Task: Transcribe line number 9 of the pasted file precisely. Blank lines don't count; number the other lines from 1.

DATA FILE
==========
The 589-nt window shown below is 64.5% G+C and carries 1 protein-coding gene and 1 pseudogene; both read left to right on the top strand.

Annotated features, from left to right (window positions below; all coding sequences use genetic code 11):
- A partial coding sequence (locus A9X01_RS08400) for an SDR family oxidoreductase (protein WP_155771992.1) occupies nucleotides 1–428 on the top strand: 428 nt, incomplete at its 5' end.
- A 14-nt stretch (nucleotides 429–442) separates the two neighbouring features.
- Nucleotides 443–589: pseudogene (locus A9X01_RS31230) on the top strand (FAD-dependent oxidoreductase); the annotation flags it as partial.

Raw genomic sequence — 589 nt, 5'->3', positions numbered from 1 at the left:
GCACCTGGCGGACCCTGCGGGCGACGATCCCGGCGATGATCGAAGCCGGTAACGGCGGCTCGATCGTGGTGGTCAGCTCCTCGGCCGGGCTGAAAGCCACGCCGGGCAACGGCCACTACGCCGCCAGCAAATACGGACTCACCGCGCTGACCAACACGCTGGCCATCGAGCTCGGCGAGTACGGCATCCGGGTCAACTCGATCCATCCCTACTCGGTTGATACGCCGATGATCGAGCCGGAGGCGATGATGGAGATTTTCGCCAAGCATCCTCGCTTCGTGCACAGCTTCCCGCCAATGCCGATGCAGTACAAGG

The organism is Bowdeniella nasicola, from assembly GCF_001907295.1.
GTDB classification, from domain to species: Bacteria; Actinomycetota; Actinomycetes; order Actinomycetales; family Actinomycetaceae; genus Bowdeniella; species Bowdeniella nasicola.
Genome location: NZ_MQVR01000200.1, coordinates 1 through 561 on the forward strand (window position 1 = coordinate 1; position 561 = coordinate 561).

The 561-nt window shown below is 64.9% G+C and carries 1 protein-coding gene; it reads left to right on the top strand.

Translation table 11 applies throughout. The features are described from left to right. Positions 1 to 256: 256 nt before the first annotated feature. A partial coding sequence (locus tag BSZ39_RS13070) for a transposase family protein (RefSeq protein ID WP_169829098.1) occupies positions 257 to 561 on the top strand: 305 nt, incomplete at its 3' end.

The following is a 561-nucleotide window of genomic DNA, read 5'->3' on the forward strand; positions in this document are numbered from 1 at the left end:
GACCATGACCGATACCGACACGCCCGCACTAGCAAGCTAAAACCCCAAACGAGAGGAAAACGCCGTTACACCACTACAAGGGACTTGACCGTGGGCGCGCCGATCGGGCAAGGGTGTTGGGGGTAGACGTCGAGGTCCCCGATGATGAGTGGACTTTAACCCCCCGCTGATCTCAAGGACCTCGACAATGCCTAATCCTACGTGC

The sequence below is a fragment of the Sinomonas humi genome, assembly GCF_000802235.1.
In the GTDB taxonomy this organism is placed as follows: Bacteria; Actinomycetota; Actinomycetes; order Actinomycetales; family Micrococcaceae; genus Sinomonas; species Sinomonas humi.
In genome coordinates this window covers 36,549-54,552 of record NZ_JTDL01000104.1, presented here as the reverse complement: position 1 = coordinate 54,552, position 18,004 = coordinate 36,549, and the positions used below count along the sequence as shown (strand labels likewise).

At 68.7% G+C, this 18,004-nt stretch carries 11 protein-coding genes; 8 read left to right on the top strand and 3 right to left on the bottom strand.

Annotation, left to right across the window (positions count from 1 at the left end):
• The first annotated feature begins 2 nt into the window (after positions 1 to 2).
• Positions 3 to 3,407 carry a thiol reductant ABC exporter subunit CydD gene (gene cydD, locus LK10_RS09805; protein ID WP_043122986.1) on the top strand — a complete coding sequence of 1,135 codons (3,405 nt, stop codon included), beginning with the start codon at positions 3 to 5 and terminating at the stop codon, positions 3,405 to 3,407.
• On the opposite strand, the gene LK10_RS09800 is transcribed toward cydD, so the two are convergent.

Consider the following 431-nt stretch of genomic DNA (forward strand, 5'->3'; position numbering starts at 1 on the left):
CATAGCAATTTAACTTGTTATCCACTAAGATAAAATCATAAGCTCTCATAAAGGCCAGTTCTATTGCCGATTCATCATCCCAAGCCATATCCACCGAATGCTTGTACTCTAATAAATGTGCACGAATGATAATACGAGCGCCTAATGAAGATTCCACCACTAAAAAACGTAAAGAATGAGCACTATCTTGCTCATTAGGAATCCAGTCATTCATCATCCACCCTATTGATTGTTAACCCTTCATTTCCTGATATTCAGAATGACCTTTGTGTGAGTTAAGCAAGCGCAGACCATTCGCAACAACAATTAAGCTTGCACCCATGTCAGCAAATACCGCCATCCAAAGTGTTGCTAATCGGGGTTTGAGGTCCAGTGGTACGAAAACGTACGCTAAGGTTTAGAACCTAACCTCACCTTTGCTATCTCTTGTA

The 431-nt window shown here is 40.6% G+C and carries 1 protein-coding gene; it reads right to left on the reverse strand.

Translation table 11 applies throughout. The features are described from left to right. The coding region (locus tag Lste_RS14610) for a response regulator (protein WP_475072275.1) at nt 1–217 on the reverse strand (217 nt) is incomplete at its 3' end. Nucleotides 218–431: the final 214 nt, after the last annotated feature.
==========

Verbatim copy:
GTDB classification, from domain to species: Bacteria; Actinomycetota; Actinomycetes; order Actinomycetales; family Actinomycetaceae; genus Bowdeniella; species Bowdeniella nasicola.